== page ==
Credit: Astronaut photograph ISS045-E-32242 was acquired on September 27, 2015, with a Nikon D4 digital camera using a 400 millimeter lens, and is provided by the ISS Crew Earth Observations Facility and the Earth Science and Remote Sensing Unit, Johnson Space Center. The image was taken by a member of the Expedition 45 crew. The image has been cropped and enhanced to improve contrast, and lens artifacts have been removed. The International Space Station Program supports the laboratory as part of the ISS National Lab to help astronauts take pictures of Earth that will be of the greatest value to scientists and the public, and to make those images freely available on the Internet. Additional images taken by astronauts and cosmonauts can be viewed at the NASA/JSC Gateway to Astronaut Photography of Earth. Caption by M. Justin Wilkinson, Texas State U., Jacobs Contract at NASA-JSC.
Much of London and its suburbs are visible in this photograph taken from the International Space Station. Two of the characteristics that stand out at night are the progressively denser concentrations of lights and the change from yellower to whiter lights as you move towards the commercial center of the city.
The central zone, known as the City of London, lies on the meandering River Thames, as it has for centuries. The dark river basin runs west to east through the city and widens downstream as it heads toward the sea (to the right). Several bridges cross the river, the brightest being Tower Bridge.
Major open spaces are black in this city known for its profusion of parks. One of the largest is the famous Hyde Park in London’s West End. Other open spaces are college campuses, cemeteries, and golf courses. The best-known parts of the city include the political zone—Whitehall and Parliament—that lies just outside the brightest zone.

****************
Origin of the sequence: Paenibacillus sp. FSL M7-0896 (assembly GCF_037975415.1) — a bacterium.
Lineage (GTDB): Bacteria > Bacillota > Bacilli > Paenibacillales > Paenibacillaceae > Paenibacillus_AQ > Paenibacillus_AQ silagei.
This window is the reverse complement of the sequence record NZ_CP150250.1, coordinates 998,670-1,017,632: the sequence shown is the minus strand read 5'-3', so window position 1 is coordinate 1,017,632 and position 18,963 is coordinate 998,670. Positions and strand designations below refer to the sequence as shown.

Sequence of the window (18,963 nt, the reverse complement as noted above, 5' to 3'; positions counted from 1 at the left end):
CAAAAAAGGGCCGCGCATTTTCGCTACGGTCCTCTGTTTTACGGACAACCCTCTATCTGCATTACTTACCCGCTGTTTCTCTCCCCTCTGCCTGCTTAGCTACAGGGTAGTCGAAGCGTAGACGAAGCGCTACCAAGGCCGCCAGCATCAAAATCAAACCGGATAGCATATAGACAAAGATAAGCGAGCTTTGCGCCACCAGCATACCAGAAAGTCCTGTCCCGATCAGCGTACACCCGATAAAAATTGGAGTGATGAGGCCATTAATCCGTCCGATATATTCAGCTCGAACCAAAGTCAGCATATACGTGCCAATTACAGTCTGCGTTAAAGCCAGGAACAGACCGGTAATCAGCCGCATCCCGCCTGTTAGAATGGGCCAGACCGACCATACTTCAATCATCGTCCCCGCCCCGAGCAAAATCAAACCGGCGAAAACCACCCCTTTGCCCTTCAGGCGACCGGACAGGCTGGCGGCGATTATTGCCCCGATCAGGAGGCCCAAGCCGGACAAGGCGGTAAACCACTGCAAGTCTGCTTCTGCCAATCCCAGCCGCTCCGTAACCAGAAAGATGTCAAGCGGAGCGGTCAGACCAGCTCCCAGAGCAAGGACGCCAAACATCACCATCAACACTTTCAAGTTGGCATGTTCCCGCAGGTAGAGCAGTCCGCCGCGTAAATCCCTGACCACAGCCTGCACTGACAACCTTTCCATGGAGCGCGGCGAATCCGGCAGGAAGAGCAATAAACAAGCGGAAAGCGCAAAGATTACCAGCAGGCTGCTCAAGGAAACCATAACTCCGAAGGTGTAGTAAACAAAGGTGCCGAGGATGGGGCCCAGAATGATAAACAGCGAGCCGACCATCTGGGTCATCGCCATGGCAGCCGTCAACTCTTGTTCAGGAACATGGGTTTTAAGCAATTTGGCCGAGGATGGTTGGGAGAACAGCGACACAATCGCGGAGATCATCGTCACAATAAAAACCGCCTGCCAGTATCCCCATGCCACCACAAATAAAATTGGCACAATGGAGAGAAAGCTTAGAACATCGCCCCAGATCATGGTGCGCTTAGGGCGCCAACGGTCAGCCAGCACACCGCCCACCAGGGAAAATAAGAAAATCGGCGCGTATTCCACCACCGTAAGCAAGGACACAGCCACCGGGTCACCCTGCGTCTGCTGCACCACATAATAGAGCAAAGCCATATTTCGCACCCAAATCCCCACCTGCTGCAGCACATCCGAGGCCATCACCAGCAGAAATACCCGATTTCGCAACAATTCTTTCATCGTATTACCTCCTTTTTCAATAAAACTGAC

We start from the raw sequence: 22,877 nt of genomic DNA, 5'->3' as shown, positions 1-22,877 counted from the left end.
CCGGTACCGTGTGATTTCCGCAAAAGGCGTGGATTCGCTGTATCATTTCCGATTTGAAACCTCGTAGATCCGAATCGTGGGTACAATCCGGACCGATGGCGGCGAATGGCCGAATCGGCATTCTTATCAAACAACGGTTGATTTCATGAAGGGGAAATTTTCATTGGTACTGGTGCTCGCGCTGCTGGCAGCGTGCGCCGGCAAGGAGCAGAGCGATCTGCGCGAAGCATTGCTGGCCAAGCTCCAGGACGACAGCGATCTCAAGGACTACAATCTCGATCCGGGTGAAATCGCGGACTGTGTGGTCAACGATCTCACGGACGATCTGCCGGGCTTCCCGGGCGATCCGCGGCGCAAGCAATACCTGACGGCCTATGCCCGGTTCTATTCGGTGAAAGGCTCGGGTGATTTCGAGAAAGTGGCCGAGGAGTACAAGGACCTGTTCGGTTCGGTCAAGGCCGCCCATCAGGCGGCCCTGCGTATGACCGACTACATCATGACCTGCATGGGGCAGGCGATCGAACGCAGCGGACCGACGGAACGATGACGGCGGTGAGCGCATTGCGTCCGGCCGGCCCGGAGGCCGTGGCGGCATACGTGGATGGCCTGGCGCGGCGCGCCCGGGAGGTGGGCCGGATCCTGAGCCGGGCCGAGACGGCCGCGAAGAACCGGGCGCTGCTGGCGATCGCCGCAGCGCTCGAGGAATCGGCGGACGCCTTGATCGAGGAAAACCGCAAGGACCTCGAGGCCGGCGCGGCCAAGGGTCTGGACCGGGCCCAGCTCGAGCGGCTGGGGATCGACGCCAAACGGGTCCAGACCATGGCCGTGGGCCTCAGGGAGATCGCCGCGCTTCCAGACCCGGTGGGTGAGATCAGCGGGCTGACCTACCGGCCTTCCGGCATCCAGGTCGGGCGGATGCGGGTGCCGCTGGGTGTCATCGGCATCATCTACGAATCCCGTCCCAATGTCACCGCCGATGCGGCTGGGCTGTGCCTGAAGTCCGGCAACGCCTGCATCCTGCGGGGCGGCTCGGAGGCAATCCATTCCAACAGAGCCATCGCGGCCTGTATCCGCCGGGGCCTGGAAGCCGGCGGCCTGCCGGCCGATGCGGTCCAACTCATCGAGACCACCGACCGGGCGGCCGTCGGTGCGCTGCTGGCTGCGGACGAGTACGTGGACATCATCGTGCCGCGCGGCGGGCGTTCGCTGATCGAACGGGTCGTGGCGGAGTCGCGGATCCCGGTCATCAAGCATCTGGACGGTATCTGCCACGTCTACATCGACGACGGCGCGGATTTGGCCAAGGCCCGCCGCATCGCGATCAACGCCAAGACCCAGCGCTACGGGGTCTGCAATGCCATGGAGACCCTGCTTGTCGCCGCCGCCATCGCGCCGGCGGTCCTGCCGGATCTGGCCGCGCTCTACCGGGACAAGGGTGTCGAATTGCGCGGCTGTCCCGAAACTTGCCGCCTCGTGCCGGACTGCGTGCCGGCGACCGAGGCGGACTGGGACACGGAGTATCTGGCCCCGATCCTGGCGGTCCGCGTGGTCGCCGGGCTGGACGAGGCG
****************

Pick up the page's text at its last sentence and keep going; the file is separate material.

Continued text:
The Port of London, now the United Kingdom’s second largest port, stretches along the Thames from the city center and eastward past the Isle of Dogs (the large meander on the east side) and beyond the image margin. The port zone, with its associated industries, is marked by patchy dark zones of the open water at the various docks (such as Newham Dockside) interspersed with bright spots at port installations.
Two remarkably straight and well-lit roadways extend north from the city center. These modern roads follow almost exactly the Roman roads known as Watling Street and Ermine Street. Within London, today’s well-known and busy Edgware Road follows Watling, while modern Kingsland Road follows Ermine. These Roman roads were hundreds of miles long, built to administer all of England. Watling Street connected the coast at Dover with the northwest parts of England, and Ermine Street connected London to York in the north. With the location of the city center on the river, these roads are prime examples of patterns that persist in the geography of cities for centuries.